The first time you walk into new terrain, your senses can barely process the flood of information. “Look, a high-rise building! Listen, a new kind of bird! Smell the donuts from this shop?” Your brain is so busy staying on focused on your destination, it’ll shut most “commit-to-short-term-memory” functions down.
That’s why, the second time you walk around the same area, everything looks vaguely familiar yet “not quite right.” “Haven’t I been here before? Isn’t there an oak over there?” You’ll be happy to discover that here and there, your intuitive orientation will be right. Most of the time, however, it won’t be – but your mind is starting to get the joke. “Oh, looks like I’ll need to remember this. Let’s get to work!”
The third time you visit the same place, your brain still won’t ace the memory test, but it’ll be excited to take it. “This is where the donut shop is. I know the high-rise building is just up ahead.” If you close your eyes and try to visualize, almost “feel” your way around, you’ll recall large chunks of information and notice a new emotion: For the first time, you’ll feel at home. Familiar. A part of the world around you rather than just a particle passing through.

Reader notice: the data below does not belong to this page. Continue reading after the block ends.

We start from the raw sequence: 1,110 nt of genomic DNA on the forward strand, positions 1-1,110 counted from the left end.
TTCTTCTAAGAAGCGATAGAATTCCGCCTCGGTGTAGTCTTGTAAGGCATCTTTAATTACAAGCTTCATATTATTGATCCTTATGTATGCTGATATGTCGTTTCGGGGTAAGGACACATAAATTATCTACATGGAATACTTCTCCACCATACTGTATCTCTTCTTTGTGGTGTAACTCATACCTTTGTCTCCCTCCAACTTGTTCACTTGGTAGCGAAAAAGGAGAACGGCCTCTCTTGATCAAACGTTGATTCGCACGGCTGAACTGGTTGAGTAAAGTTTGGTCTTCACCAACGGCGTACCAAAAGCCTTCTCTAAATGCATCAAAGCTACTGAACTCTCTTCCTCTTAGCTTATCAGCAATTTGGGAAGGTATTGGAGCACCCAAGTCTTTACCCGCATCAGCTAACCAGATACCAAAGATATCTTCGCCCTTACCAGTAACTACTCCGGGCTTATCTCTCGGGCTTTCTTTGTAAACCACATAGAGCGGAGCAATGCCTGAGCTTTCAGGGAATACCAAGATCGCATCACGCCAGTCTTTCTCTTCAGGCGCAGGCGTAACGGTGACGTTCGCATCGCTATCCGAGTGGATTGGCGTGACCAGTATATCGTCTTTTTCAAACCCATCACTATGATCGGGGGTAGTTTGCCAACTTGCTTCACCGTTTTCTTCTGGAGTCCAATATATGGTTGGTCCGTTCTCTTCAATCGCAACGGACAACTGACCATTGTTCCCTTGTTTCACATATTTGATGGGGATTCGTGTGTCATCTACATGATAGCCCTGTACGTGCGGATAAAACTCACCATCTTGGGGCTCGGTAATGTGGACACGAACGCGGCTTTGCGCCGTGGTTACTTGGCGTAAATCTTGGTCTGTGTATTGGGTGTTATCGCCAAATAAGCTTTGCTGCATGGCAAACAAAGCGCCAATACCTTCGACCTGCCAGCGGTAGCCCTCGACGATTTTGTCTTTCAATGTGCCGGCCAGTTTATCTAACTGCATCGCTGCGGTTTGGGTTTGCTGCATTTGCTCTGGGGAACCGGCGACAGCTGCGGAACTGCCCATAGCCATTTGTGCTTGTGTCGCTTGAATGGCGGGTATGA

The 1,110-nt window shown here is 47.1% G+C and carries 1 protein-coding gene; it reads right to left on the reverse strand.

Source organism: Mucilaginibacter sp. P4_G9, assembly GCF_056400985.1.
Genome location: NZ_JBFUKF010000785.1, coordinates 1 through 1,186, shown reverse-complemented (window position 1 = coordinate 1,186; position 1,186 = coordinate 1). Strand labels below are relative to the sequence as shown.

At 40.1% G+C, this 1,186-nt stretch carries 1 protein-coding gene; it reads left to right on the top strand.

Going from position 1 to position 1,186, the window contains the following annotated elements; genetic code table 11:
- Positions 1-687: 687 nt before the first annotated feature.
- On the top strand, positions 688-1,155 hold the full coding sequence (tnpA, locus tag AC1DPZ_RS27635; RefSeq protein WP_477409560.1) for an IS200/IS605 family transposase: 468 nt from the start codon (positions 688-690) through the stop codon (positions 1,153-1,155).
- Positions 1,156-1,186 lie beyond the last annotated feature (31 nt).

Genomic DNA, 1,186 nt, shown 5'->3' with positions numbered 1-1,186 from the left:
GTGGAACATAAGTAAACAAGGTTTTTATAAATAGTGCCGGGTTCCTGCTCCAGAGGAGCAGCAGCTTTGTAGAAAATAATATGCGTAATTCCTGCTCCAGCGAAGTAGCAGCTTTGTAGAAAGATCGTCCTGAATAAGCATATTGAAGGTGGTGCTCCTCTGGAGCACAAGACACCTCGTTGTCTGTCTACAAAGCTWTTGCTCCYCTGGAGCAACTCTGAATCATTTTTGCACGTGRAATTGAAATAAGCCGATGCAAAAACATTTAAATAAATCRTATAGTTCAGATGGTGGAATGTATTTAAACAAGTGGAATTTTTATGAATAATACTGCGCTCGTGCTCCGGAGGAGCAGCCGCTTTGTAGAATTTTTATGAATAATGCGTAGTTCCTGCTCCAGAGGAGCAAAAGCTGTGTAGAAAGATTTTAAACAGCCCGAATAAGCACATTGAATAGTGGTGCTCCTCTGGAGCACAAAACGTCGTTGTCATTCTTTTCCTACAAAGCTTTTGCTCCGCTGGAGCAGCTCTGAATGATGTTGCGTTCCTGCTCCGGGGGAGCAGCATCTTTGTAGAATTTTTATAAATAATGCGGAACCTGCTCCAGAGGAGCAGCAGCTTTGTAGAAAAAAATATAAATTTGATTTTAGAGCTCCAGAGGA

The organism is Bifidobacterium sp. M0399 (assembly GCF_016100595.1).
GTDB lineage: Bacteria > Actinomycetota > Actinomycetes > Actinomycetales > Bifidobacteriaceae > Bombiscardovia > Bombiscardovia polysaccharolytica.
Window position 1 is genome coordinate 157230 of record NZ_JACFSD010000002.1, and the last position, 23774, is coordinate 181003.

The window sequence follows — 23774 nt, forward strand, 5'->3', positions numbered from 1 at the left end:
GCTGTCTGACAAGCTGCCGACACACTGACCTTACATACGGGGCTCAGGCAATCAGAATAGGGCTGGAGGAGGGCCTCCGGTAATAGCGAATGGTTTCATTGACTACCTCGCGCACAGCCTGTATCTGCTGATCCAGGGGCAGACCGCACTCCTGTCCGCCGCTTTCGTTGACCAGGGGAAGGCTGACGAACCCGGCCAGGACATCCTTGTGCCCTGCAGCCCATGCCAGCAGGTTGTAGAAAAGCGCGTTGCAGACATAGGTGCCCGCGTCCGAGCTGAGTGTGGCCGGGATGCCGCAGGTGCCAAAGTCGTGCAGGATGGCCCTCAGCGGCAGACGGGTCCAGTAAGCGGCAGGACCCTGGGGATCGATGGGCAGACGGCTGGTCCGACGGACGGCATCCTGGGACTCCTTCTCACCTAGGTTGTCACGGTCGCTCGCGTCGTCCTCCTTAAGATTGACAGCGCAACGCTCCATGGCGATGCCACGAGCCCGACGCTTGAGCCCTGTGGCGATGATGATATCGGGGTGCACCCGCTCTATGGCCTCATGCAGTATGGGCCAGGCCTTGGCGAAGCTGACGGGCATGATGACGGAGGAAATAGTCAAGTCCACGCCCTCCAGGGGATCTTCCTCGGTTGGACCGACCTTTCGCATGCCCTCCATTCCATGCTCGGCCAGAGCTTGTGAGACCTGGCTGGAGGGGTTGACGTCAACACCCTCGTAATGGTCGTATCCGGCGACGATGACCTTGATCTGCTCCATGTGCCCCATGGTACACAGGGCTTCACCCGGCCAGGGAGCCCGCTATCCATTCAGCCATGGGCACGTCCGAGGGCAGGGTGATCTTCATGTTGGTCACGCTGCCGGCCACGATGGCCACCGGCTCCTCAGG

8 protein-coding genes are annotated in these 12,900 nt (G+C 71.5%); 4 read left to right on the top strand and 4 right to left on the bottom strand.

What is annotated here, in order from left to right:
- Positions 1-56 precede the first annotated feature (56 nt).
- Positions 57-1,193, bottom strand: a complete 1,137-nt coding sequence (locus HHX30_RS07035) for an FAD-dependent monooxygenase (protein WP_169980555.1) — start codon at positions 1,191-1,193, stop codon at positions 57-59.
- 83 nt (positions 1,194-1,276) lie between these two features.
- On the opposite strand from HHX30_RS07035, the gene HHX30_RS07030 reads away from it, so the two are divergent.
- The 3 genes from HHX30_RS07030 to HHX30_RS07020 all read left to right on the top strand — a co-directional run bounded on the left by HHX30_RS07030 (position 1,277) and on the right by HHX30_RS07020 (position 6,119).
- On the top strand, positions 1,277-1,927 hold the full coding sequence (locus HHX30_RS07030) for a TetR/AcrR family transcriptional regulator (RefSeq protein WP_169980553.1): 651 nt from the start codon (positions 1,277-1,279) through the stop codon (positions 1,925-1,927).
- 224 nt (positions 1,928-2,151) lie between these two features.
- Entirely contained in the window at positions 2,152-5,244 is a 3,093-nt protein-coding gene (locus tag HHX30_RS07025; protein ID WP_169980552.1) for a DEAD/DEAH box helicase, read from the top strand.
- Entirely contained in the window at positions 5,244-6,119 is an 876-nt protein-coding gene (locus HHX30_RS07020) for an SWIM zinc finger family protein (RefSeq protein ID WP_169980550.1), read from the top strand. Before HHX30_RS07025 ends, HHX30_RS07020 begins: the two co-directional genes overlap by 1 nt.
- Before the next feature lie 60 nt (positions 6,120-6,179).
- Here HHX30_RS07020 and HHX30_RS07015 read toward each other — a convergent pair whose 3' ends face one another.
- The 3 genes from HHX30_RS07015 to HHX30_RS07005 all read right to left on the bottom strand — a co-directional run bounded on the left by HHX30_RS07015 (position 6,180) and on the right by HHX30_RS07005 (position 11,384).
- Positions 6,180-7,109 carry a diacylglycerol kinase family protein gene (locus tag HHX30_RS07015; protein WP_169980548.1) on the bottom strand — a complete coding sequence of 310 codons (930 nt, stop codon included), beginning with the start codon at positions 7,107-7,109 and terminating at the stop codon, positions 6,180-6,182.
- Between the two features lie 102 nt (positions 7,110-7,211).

There’s a reason the “third time’s the charm:” Our minds require assimilation to hit their stride, and assimilation takes time. That applies to feeling comfortable in a new city, flat, or office as much as it does to finding a groove with new people, projects, and habits.
When you can’t retrieve 100% of your performance immediately, don’t worry. What in your environment has changed? Maybe, you’ve just wandered into unfamiliar terrain. Accident or not, give your brain time to gather its skills. Try once, twice, and by the third time, the only question you’ll have is why you didn’t make this wonderful trip before.